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Social bubbles to expand, seated gatherings allowed as Yukon enters Phase 3 of COVID-19 reopening

The territory will enter Phase 3 on Aug. 1
Premier Sandy Silver, left, and Chief Medical Officer Dr. Brendan Hanley speak during a COVID-19 update press conference in Whitehorse on July 29. Phase 3 of the Yukon’s COVID-19 reopening plan will allow for larger social bubbles and seated gatherings as well as the return of organized sports and live music to bars. (Alistair Maitland Photography)

Phase 3 of the Yukon’s COVID-19 reopening plan will allow for larger social bubbles and seated gatherings as well as the return of organized sports and live music to bars.

Beginning Aug. 1, the two-household bubble rule — under which Yukoners could mingle with one other household without needing to keep physically distant — will be relaxed, Dr. Brendan Hanley, the territory’s chief medical officer of health, said during the Yukon government’s weekly COVID-19 update on July 29.

The new recommendation, Hanley said, will allow for three to five households per bubble, with the caveat that there should be no more than 10 to 15 people in any given social circle. He acknowledged that for larger families, that limit may mean nothing changes; however, smaller households may be able to add one or two others to their bubbles.

The restrictions on the number of people allowed at gatherings — 10 indoors, 50 outdoors — will not change, except if the event has assigned, appropriately-distanced seating in place with no plans for the mingling of guests. In that case, gatherings of up to 50 people indoors and 100 outdoors will be permitted, paving the way for things like weddings, celebrations of life and cultural events to take place.

Bars will be permitted to host live music again, although no dancing or other mingling of patrons will be allowed.

Sports will also be back this winter, Hanley and Premier Sandy Silver said, and the government is meeting with major sports organizations to figure out safety plans.

All other restrictions, including requirements for anyone entering the Yukon from anywhere other than British Columbia or the other territories to self-isolate for 14 days, will remain in place until further notice while officials monitor the situation in other Canadian jurisdictions.

Both Hanley and Silver emphasized the importance of Yukoners remaining vigilant and continuing to practise the “Safe Six” — maintaining physical distancing, frequent hand-washing or sanitizing, staying home if you’re feeling sick, not gathering in groups larger than 10 inside or 50 outside, limiting travel to rural communities and self-isolating as needed.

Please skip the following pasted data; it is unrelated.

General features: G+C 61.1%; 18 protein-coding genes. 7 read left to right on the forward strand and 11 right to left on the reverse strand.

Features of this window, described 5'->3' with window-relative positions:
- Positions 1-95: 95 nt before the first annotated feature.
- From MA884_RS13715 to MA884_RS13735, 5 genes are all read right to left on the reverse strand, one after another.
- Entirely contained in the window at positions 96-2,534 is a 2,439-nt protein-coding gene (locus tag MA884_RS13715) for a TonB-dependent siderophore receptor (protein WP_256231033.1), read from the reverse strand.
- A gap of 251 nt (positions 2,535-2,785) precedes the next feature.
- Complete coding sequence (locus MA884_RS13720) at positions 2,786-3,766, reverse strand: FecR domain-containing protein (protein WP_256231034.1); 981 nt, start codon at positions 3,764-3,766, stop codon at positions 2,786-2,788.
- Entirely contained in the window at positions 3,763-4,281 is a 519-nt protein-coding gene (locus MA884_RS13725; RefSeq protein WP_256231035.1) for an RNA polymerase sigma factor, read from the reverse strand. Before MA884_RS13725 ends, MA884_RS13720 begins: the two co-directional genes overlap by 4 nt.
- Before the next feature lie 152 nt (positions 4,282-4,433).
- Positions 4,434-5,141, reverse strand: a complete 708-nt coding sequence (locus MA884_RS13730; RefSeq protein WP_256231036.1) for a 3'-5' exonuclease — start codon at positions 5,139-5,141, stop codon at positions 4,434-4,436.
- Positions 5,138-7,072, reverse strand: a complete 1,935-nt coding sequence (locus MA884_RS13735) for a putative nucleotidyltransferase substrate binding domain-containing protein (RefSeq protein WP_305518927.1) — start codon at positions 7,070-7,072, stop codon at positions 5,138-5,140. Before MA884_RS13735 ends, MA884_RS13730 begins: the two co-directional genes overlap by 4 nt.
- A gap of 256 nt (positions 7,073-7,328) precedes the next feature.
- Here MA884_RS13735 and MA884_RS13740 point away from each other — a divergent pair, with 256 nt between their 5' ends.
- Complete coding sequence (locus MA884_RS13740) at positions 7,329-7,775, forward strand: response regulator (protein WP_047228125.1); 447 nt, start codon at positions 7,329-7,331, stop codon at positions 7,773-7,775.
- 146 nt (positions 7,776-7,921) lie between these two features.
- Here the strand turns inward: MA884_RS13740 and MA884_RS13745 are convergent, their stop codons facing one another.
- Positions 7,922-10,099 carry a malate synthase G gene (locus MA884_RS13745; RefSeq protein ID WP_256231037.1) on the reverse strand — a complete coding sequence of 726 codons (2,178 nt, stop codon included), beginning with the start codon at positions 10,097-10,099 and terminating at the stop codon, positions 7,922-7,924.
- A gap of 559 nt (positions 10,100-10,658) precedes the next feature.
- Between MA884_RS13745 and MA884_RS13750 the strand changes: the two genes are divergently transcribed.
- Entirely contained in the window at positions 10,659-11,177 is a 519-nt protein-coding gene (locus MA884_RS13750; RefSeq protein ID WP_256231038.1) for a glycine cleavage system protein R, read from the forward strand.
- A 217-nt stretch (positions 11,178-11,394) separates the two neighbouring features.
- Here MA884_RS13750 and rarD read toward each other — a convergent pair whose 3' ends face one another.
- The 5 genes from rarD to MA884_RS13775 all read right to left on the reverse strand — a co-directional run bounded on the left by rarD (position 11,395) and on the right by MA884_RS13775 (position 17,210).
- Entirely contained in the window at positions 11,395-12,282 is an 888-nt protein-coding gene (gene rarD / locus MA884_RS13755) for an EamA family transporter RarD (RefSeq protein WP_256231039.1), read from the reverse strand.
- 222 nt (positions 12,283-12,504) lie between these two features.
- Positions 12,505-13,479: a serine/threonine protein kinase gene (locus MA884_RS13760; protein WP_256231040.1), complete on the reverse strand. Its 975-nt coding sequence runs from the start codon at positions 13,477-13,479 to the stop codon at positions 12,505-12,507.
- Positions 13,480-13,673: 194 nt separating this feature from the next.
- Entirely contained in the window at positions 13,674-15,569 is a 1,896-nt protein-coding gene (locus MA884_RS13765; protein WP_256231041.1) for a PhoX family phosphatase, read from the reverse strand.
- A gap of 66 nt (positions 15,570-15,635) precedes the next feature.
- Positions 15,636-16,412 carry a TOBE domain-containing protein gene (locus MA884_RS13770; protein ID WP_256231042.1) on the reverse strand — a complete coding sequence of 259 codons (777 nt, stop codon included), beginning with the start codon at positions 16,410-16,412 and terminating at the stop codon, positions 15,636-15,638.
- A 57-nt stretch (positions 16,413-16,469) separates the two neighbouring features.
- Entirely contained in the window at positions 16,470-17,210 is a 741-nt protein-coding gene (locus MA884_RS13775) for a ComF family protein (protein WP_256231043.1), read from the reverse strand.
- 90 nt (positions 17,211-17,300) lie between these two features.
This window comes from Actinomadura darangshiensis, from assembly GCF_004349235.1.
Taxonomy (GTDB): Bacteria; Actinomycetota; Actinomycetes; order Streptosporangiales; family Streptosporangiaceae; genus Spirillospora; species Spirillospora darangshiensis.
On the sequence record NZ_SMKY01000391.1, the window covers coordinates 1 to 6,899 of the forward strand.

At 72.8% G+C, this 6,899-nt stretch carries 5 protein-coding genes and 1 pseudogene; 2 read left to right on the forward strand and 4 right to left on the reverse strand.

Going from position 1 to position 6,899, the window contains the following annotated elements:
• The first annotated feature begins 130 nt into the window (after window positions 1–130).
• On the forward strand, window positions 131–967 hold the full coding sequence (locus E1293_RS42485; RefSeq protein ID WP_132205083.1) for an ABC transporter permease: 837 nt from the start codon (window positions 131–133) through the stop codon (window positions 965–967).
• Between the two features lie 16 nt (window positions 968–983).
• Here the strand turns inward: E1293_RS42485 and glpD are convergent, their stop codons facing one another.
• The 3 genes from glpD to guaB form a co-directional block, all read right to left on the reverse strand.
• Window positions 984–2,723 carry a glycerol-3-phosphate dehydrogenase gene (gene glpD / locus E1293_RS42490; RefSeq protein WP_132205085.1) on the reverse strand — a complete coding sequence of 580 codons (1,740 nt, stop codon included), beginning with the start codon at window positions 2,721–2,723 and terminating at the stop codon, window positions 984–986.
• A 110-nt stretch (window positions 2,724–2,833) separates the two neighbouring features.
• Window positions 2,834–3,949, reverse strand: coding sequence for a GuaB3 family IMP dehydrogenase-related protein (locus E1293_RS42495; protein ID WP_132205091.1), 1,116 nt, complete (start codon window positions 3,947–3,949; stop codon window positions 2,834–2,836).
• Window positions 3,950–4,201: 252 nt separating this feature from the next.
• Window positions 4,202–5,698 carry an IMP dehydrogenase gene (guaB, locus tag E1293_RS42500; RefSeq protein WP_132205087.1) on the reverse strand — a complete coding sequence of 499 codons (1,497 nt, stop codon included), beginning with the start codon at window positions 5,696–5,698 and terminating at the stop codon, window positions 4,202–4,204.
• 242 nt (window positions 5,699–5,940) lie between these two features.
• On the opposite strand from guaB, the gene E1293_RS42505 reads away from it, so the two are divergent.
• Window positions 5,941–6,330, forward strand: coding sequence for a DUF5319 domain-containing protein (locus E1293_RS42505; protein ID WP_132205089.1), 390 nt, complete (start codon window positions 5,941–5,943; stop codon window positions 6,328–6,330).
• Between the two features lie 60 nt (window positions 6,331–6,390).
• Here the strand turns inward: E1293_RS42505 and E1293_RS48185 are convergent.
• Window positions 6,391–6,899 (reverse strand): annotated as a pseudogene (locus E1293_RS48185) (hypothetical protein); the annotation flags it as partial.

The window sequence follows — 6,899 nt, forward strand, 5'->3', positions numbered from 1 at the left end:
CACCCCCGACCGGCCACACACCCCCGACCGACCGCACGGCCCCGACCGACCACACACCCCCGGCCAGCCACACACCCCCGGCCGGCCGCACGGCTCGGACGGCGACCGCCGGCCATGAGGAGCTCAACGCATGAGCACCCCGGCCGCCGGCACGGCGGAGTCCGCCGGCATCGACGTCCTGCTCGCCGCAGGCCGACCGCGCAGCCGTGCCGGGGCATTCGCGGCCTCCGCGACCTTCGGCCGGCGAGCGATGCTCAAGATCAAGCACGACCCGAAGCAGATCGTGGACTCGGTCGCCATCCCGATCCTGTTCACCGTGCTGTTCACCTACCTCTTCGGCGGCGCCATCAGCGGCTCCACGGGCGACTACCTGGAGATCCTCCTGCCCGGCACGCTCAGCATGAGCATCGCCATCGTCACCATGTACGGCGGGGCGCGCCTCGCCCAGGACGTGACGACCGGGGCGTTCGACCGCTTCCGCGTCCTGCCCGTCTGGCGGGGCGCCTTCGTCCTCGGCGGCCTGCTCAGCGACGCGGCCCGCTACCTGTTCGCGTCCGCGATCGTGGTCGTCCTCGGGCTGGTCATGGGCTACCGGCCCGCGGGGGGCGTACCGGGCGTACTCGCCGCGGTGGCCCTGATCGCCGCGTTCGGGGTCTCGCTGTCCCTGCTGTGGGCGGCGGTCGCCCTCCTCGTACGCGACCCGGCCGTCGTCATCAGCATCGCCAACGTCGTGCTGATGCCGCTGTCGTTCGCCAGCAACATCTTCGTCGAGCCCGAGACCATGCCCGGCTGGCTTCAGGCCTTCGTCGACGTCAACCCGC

Recent cases of community transmission in British Columbia and Alberta should serve as a reminder that we’re not out of the woods yet, Silver said, later mentioning “concerning reports” about large gatherings in the communities.

However, he also highlighted the fact that there have not been any new COVID-19 cases in the Yukon, even with the opening of travel to and from British Columbia on July 1.

More than 30,000 travellers have entered the Yukon since the end of April and beginning of May — 13,400 of them in-transit — without any spread of the coronavirus, Silver said. He added that the COVID-19 enforcement line has received 467 complaints, mostly related to out-of-territory travellers and people self-isolating, and that the Yukon has handed out just more than 100 visitor decals to vehicles with Outside plates permitted to travel within the territory.

Silver added that the Yukon government was anticipating a federal announcement on July 30 about “increased efforts” at the Canadian-U.S. borders.

Hanley said that while the reopening to British Columbia had been going well so far, it’s “inevitable” that the Yukon will eventually see “one, or two or 10 or more cases” of COVID-19 again.

“A new case or cluster here in the territory that is contained will not change our lives and will not change risk to the public, but the risk of exposure is always there,” he said.

“A handful of cases involving individuals who were doing the right thing, who were following public health direction, who were not in contact with a lot of people, whose contacts have been traced, will not change our lives except maybe to remind us that COVID is easily transmitted, is often around the corner and that we need to continue to practise that Safe Six.”

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